Verizon Enhances Security Programs For Healthcare Organizations

The Verizon Security Management Program-Healthcare online dashboard gets a new module based on the Health Information Trust Alliance Common Security Framework.

Nicole Lewis, Contributor

June 2, 2011

4 Min Read

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Verizon has added new capabilities to two of its security programs, capabilities that should help health delivery organization strengthen security across their health systems and assess the security practices of partners they do business with.

Announced Thursday, the company said its Verizon Security Management Program-Healthcare (SMP-H), an online dashboard that helps organizations assess and strengthen their security, will now include a new module based on the Health Information Trust Alliance (HITRUST) Common Security Framework (CSF), a widely adopted set of healthcare industry data protection guidelines.

"SMP-H, think of it as a subscription service where we are helping the healthcare organization through the course of the year to consistently look at key control metrics in the security arena," said Thomas Raschke, Verizon's senior manager, security product marketing.

With the inclusion of the HITRUST CSF module, SMP-H enables Verizon's healthcare customers to assess their security measures and practices against 180 new additional controls, with a particular emphasis on process and procedure validation, and policy review.

The company has also enhanced the Verizon Partner Security Program (PSP). Now, by fielding a questionnaire to business partners, healthcare organizations can assess the security compliance of these partners and their internal business units against Health Insurance Portability and Accountability Act (HIPAA) interim rules that extend data security and privacy requirements to the business associates of healthcare organizations.

PSP is a platform that allows healthcare delivery organizations to conduct risk and compliance assessments and reporting tasks as well as manage their compliance and security across thousands of partners and multiple regulations.

"Customers can distribute questionnaires to their partners and get attestations back, and we've added some healthcare specific content to the PSP program," said Cindy Bellefeuille, Verizon's director of security product marketing.

Bellefeuille said the questions require responses from business partners regarding their security controls, such as whether they're in compliance with HIPPA regulations, what their password policies are, and how they store data.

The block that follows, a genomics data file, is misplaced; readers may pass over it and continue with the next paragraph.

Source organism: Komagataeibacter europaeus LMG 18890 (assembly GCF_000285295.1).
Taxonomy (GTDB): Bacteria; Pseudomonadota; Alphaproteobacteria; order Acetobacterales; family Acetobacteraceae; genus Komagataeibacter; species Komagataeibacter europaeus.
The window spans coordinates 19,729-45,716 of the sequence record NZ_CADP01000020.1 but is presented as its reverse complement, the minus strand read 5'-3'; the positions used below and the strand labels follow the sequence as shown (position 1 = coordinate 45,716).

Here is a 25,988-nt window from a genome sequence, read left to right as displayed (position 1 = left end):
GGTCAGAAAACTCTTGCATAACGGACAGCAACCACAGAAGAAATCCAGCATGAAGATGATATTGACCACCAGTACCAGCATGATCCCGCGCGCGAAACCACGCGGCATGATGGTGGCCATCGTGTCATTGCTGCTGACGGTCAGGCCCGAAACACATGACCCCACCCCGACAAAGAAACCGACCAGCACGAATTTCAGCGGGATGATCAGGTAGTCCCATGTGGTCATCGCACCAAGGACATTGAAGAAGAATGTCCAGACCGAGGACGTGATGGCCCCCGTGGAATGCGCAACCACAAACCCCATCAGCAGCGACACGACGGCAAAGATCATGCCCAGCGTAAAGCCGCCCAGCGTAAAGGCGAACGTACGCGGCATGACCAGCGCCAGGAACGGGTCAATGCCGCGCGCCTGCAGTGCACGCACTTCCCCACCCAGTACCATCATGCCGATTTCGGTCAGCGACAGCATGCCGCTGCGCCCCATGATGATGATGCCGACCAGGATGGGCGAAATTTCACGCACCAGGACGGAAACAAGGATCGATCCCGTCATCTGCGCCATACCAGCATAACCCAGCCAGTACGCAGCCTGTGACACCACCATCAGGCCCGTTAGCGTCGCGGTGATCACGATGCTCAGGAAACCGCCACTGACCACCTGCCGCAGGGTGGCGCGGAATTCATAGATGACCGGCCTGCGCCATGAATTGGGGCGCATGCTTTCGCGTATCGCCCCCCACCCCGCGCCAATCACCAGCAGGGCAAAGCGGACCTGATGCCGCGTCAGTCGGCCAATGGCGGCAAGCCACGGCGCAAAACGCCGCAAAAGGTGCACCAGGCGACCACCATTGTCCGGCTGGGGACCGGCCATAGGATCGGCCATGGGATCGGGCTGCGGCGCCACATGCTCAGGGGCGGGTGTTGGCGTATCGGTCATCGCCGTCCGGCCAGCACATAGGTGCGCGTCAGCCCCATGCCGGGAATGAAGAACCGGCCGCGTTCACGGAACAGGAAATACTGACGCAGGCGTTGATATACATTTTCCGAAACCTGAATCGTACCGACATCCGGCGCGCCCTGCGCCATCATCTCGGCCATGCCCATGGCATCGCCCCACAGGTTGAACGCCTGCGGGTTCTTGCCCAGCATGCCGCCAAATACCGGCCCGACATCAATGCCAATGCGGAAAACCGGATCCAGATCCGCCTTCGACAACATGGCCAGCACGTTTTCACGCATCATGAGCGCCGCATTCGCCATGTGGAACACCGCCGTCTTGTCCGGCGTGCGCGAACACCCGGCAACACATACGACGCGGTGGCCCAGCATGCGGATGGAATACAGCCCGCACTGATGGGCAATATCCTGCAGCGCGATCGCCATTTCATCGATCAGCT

"The Partner Security Program empowers the healthcare stakeholder to query the other members of their healthcare provider ecosystem," Bellefeuille said.

Based on the answers to these health-related security questions, hospitals, physician offices, and other healthcare delivery organizations "can enhance their visibility into the controls in place within that ecosystem and make good decisions about who to connect with," Bellefeuille added.

PSP now addresses requirements of HIPAA and its interim rules covering healthcare business associates. These rules require that key health care business partners, such as accountants, billing agencies, and law firms, properly protect patient health information and create compliance uniformity across the entire healthcare ecosystem, the company said.

The challenges that hospitals face in adhering to HIPAA regulations were laid bare in two recent audits conducted by the Department of Health and Human Services Office of Inspector General (OIG).

In one instance, OIG investigated seven hospitals and found 151 vulnerabilities in the systems and controls intended to protect electronic protected health information (ePHI). Of these vulnerabilities, 124 were categorized as high impact. Among the vulnerabilities were inadequate password settings, computers that did not log users off after periods of inactivity, unencrypted laptops containing ePHI, and excessive access to root folders.

To improve HIPPA's security rules, HHS announced this week proposed changes to the HIPAA Privacy Rule that would give people the right to get a report on who has electronically accessed their protected health information.

Giving his own assessment of the security considerations brought on by the adoption of health information technology, Peter Tippett, Verizon's vice president of security and industry solutions, said that establishing and maintaining standards for the security and privacy of health data is a key foundational element critical to the transformation of the U.S. healthcare system.

The Healthcare IT Leadership Forum is a day-long venue where senior IT leaders in healthcare come together to discuss how they're using technology to improve clinical care. It happens in New York City on July 12. Find out more.

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